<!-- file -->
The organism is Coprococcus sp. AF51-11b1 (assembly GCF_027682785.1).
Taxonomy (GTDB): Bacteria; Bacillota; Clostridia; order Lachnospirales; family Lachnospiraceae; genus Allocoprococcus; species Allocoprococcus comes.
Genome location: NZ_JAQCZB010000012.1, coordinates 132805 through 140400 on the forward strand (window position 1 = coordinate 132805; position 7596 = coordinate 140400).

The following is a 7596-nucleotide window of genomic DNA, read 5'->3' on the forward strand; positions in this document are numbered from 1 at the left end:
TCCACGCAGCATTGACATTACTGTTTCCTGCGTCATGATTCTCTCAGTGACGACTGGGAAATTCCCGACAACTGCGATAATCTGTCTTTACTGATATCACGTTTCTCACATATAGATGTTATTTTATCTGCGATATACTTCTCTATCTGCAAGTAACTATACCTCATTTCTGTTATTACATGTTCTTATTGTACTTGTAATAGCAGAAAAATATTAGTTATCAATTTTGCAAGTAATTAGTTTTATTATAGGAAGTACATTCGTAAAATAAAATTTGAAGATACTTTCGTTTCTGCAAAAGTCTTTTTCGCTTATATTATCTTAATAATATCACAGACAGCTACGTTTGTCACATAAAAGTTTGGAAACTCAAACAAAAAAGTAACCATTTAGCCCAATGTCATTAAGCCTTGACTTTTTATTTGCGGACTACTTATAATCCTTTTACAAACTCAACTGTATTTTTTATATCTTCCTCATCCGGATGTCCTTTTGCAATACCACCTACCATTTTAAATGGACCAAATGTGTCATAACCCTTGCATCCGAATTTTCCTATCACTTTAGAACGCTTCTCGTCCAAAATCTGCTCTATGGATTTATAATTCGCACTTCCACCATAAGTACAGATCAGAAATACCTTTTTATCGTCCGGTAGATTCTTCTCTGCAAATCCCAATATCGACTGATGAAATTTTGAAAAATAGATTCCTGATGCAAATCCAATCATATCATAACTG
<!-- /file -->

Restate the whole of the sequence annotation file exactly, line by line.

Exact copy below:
The organism is Coprococcus sp. AF51-11b1 (assembly GCF_027682785.1).
Taxonomy (GTDB): Bacteria; Bacillota; Clostridia; order Lachnospirales; family Lachnospiraceae; genus Allocoprococcus; species Allocoprococcus comes.
Genome location: NZ_JAQCZB010000012.1, coordinates 132805 through 140400 on the forward strand (window position 1 = coordinate 132805; position 7596 = coordinate 140400).

The following is a 7596-nucleotide window of genomic DNA, read 5'->3' on the forward strand; positions in this document are numbered from 1 at the left end:
TCCACGCAGCATTGACATTACTGTTTCCTGCGTCATGATTCTCTCAGTGACGACTGGGAAATTCCCGACAACTGCGATAATCTGTCTTTACTGATATCACGTTTCTCACATATAGATGTTATTTTATCTGCGATATACTTCTCTATCTGCAAGTAACTATACCTCATTTCTGTTATTACATGTTCTTATTGTACTTGTAATAGCAGAAAAATATTAGTTATCAATTTTGCAAGTAATTAGTTTTATTATAGGAAGTACATTCGTAAAATAAAATTTGAAGATACTTTCGTTTCTGCAAAAGTCTTTTTCGCTTATATTATCTTAATAATATCACAGACAGCTACGTTTGTCACATAAAAGTTTGGAAACTCAAACAAAAAAGTAACCATTTAGCCCAATGTCATTAAGCCTTGACTTTTTATTTGCGGACTACTTATAATCCTTTTACAAACTCAACTGTATTTTTTATATCTTCCTCATCCGGATGTCCTTTTGCAATACCACCTACCATTTTAAATGGACCAAATGTGTCATAACCCTTGCATCCGAATTTTCCTATCACTTTAGAACGCTTCTCGTCCAAAATCTGCTCTATGGATTTATAATTCGCACTTCCACCATAAGTACAGATCAGAAATACCTTTTTATCGTCCGGTAGATTCTTCTCTGCAAATCCCAATATCGACTGATGAAATTTTGAAAAATAGATTCCTGATGCAAATCCAATCATATCATAACTG